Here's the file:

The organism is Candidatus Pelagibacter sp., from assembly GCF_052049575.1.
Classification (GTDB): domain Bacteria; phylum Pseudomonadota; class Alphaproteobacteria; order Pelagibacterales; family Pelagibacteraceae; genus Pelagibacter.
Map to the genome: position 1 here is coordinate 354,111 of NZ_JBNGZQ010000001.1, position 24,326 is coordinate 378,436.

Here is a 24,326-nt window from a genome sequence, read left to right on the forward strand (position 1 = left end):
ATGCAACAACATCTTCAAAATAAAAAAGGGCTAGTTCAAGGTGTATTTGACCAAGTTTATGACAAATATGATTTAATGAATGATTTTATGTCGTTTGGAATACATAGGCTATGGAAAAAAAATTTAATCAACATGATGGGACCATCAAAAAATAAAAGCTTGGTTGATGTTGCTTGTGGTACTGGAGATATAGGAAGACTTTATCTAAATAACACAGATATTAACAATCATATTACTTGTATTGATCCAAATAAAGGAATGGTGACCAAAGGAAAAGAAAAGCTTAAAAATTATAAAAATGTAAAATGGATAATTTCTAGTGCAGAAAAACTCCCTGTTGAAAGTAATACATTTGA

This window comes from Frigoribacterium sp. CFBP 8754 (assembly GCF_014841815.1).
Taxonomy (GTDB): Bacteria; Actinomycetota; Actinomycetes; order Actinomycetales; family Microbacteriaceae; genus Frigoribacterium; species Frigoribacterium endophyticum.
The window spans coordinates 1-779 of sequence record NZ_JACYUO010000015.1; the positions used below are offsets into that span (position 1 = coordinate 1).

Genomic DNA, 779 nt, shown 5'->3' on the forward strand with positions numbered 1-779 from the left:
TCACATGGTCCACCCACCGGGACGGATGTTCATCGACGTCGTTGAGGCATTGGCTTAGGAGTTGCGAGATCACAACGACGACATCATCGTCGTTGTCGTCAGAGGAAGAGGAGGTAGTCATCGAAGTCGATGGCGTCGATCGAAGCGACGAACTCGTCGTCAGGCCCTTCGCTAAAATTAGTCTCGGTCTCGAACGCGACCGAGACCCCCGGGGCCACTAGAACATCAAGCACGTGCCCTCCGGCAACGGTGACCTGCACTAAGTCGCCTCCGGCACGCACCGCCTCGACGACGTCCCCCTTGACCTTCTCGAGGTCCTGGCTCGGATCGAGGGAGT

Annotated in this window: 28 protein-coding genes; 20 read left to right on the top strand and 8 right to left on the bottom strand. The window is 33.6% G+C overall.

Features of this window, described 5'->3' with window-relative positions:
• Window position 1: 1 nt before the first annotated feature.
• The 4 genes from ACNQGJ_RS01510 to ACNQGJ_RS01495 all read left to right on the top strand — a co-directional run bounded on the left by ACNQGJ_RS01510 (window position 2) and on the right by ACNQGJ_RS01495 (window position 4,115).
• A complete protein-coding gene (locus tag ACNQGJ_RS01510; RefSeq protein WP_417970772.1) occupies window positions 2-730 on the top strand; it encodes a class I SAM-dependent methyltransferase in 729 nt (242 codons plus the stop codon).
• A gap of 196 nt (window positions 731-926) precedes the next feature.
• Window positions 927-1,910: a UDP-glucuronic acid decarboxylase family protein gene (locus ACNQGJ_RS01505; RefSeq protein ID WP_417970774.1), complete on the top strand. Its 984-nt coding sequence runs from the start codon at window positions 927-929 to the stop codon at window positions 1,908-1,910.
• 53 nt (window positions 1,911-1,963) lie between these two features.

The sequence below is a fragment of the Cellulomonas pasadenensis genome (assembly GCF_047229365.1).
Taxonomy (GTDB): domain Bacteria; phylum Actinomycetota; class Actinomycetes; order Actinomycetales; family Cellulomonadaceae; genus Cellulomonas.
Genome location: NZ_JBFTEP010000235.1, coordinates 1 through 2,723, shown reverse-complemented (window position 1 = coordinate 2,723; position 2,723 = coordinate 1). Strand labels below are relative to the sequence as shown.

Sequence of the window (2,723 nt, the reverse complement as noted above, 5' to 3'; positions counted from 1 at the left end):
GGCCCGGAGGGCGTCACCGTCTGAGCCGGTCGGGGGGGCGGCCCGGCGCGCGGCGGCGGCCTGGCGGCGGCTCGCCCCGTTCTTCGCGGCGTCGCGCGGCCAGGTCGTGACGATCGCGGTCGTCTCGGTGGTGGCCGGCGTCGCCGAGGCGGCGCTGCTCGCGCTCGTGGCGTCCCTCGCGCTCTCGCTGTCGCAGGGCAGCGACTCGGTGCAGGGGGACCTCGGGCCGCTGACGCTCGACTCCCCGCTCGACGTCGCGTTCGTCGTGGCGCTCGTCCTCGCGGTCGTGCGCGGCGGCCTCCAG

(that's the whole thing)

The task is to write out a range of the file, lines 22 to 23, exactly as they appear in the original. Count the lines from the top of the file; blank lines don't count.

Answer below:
Sequence of the window (2,723 nt, the reverse complement as noted above, 5' to 3'; positions counted from 1 at the left end):
GGCCCGGAGGGCGTCACCGTCTGAGCCGGTCGGGGGGGCGGCCCGGCGCGCGGCGGCGGCCTGGCGGCGGCTCGCCCCGTTCTTCGCGGCGTCGCGCGGCCAGGTCGTGACGATCGCGGTCGTCTCGGTGGTGGCCGGCGTCGCCGAGGCGGCGCTGCTCGCGCTCGTGGCGTCCCTCGCGCTCTCGCTGTCGCAGGGCAGCGACTCGGTGCAGGGGGACCTCGGGCCGCTGACGCTCGACTCCCCGCTCGACGTCGCGTTCGTCGTGGCGCTCGTCCTCGCGGTCGTGCGCGGCGGCCTCCAG